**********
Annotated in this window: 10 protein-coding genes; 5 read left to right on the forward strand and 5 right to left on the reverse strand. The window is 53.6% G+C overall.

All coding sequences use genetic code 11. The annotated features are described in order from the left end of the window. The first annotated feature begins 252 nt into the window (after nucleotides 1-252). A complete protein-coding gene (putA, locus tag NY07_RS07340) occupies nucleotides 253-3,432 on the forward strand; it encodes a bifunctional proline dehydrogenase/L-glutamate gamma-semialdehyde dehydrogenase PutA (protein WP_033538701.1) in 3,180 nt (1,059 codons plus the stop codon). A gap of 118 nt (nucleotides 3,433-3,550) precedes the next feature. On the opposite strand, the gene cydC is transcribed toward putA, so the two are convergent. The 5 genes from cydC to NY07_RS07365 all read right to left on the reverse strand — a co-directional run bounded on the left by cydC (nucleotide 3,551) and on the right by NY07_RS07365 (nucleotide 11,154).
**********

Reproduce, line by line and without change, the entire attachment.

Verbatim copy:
Annotated in this window: 10 protein-coding genes; 5 read left to right on the forward strand and 5 right to left on the reverse strand. The window is 53.6% G+C overall.

All coding sequences use genetic code 11. The annotated features are described in order from the left end of the window. The first annotated feature begins 252 nt into the window (after nucleotides 1-252). A complete protein-coding gene (putA, locus tag NY07_RS07340) occupies nucleotides 253-3,432 on the forward strand; it encodes a bifunctional proline dehydrogenase/L-glutamate gamma-semialdehyde dehydrogenase PutA (protein WP_033538701.1) in 3,180 nt (1,059 codons plus the stop codon). A gap of 118 nt (nucleotides 3,433-3,550) precedes the next feature. On the opposite strand, the gene cydC is transcribed toward putA, so the two are convergent. The 5 genes from cydC to NY07_RS07365 all read right to left on the reverse strand — a co-directional run bounded on the left by cydC (nucleotide 3,551) and on the right by NY07_RS07365 (nucleotide 11,154).